July 11: Song of Songs 2:14

Song 2:14

“My dove—
in (the) concealed places of the high cliff,
in (the) hidden place of the steep rock,
let me see your sights,
let me hear your voice,
for your voice (is) sweet,
and your sights lovely!”

In this short song in v. 14, the young man is clearly speaking. The dove (Heb hn`oy) is a traditional symbol of love and (female) sexuality, being associated, for example, with the goddesses Ishtar (in Mesopotamia) and Aphrodite (in Greece). Dove-figurines have been found in religious settings, including the Canaanite temple to Astarte in Beth-Shan (cf. Pope, p. 399f). The young woman had previously been compared to a dove in 1:15, and again in 4:1, where the focus is on the beloved’s eyes. In 5:12, the same image is also used to refer to the young man’s eyes, but elsewhere in the Song it symbolizes the young woman’s beauty and sexual appeal (5:2; 6:9).

This little song is comprised of 3 parallel couplets. In the first couplet, the focus is on the two lovers having the opportunity to be together in a secluded spot. The image of a dove leads to the idea of a hiding place, suitable for doves, high up in the cliffs. Two parallel expressions are used for this:

    • “concealed places of the high cliff” —the rare noun wg`j&, which occurs elsewhere only in Jer 49:16; Obad 3, refers to a concealed or hidden location; a ul^s# is a steep “cliff”, a split in the mountainside
    • “hidden place of the steep rock” —a rt#s@ is a place of cover, a hiding place; the rare noun hg`r@d=m^ (elsewhere only in Ezek 38:20) is a “steep place” that leads up high (a “staircase” in post-Biblical Hebrew).

The second couplet expresses the reason why the young man wants a secluded location: so that he can have intimate contact with his beloved. He wants to “see her sights” (i.e., see all of her, every part), and to hear her voice in all its clarity. I have translated the plural of the noun ha#r=m^ quite literally as “sights, things seen”; it could also be understood in a verbal sense, the act of seeing, i.e., seeing the young woman repeatedly.

In the short final couplet, the boy expresses his love in terms of the girl’s appeal to him: her voice is br@u* (“sweet, pleasant”) and the sight of her is hw#an` (“lovely, beautiful”).

If we were to combine this song with the previous vv. 10-13, then the intended scenario might be that the two lovers have “gone away” together to find a secluded spot for their love-making. They are in the process of finding such a ‘hiding-place’ here in v. 14. The overall context of vv. 8-17, in terms of the dramatic setting of the Song, will be discussed further in the next note (on v. 15).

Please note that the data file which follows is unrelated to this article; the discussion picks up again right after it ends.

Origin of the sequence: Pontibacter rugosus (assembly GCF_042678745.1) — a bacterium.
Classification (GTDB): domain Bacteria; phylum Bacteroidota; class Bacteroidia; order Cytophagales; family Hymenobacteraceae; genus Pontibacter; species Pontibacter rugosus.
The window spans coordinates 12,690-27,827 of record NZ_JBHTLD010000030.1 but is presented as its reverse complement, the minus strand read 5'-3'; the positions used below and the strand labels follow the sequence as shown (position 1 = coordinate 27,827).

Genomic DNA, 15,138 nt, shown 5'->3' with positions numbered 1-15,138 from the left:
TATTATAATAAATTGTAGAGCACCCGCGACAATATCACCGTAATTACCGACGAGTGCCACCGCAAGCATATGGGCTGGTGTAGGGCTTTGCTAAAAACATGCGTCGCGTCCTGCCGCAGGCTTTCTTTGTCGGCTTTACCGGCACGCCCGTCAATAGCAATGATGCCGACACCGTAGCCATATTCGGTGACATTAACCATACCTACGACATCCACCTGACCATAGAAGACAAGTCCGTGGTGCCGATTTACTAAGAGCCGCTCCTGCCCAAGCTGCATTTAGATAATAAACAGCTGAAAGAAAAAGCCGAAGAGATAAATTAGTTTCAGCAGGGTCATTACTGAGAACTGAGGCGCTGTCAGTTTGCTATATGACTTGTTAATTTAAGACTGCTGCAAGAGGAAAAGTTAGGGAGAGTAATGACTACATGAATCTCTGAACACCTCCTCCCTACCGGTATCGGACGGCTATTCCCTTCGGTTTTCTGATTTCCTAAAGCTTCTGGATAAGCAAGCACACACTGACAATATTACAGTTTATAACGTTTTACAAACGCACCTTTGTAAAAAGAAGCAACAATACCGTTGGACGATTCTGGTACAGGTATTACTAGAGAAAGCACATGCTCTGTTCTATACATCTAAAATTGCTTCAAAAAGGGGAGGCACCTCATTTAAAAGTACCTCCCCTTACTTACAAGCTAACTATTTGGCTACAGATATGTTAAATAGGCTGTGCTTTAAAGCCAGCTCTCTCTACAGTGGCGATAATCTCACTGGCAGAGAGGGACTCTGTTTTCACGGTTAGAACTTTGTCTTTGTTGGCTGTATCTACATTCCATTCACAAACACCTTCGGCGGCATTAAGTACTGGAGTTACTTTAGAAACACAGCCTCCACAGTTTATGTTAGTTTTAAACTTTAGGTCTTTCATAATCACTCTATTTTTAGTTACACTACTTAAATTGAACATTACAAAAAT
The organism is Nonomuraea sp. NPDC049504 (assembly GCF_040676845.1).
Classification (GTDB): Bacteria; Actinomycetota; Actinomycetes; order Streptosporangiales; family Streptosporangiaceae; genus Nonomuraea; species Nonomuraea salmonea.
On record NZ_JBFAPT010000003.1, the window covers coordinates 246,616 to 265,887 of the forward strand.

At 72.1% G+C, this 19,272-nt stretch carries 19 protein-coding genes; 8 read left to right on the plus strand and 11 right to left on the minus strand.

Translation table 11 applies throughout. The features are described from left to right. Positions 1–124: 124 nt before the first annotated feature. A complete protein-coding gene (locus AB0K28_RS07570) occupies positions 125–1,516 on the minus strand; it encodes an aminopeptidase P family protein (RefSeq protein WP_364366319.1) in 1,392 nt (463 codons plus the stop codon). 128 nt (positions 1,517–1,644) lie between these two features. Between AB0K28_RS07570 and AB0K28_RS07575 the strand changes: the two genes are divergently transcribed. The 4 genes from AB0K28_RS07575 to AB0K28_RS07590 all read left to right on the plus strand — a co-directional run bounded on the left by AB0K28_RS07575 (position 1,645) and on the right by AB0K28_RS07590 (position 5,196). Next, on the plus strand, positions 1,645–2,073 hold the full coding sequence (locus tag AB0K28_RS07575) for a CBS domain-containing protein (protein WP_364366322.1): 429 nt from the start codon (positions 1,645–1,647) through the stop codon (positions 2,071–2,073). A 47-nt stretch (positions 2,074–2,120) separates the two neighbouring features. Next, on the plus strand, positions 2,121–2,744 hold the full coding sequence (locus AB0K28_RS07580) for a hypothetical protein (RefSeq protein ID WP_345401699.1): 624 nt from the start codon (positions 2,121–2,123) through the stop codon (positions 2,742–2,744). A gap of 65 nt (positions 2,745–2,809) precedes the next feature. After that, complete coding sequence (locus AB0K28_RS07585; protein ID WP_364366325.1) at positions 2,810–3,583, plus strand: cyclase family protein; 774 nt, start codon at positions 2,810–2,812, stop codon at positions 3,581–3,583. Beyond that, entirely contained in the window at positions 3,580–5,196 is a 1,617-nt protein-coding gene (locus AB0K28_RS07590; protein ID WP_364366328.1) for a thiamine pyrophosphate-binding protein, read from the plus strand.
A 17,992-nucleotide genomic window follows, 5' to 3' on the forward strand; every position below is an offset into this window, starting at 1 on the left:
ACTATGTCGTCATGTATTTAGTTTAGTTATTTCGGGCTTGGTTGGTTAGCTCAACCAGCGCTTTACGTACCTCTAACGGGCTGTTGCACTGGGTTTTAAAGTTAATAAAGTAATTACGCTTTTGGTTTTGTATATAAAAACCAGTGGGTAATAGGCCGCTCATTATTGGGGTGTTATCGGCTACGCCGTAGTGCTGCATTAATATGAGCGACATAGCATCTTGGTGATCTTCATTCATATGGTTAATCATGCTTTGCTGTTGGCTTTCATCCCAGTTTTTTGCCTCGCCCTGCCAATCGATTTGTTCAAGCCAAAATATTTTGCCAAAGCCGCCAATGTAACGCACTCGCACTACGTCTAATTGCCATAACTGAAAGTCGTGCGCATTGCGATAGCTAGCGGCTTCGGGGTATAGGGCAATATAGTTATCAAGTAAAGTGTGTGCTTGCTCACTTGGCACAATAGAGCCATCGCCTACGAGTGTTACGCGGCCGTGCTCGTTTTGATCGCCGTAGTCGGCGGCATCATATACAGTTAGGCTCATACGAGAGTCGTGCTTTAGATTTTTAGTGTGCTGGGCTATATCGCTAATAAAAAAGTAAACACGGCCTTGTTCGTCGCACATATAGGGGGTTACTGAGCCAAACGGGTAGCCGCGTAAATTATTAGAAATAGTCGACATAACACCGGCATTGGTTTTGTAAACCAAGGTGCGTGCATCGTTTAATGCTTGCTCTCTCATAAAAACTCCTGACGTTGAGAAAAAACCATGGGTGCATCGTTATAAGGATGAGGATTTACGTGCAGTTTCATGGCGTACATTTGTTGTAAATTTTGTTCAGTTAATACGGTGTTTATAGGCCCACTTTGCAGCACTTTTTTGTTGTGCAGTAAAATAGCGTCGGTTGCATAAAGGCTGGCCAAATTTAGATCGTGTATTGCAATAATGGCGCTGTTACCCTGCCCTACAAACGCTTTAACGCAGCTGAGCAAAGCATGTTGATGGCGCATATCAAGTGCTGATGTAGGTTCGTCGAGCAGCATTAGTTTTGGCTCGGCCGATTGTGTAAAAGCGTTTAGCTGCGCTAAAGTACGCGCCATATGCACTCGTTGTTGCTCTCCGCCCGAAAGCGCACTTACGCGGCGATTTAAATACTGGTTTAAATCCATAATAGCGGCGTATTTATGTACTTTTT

Jewish and Early Christian Interpretation

Jewish interpretation, in the Targum and Midrash, explained the dove as symbolizing Israel, and the crevices of the cliff-side represented both the narrow straits of their predicament—e.g., at the Reed Sea during the Exodus—but also the protection given to them there by YHWH. Hiding in the shadow of the mountain could also be symbolic of Israel’s experience standing before Mt. Sinai. Somewhat more interesting, from a modern perspective, is the Talmudic use of this passage to explain the relationship between man and woman (b. Niddah 31b; cf. also b. Berakot 24a, etc; Pope, p. 402).

Origen, in his Commentary, develops the scene from v. 13b (cf. the previous note), explaining the passing of winter in terms of the purification of the soul from all earthly/fleshly vices. The soul is called to “go away” with the Word of God, not only out of the house, but out of the (earthly) city completely. It was natural to understand the “rock” as a symbol of Christ, drawing upon Paul’s interpretation of the rock of Exod 17:6 (esp. according to Jewish tradition) in 1 Cor 10:4. Similarly, he relates this image to the scene in Exod 33:21-23, of Moses being set by God within a cleft of the rock, where he beholds the glory of YHWH (cp. 2 Cor 3:18). Within this secret place in the rock, the Son/Word of God reveals the hidden things of the Father (Jn 1:18).

Gregory of Nyssa generally follows the same line of interpretation, but gives to it a more pointed spiritual explanation. This is done, in part, by playing on the dual-meaning of the dove image—both as symbolic of the purified soul and of the Spirit. The upward ascent of the soul, into the hiding place in the high rocks, is a spiritual journey of ascent, in which the soul comes to be transformed “from glory to glory” (2 Cor 3:18). He also understands the ‘cleft in the rock’ in connection with the wall of v. 9. The lattices of this wall were explained in terms of the imperfect revelation of God through the Law, to be contrasted with the more complete revelation (of Christ) in the Gospel. The purified soul casts away the material form of the Law, entering into its spiritual essence (cf. Rom 7:14), which is identified with the Gospel, the truth of which is experienced in the ‘cleft of the rock’.

References marked “Pope” above (and throughout these notes) are to Marvin H. Pope, The Song of Songs, Anchor Bible [AB], vol. 7C (1977).


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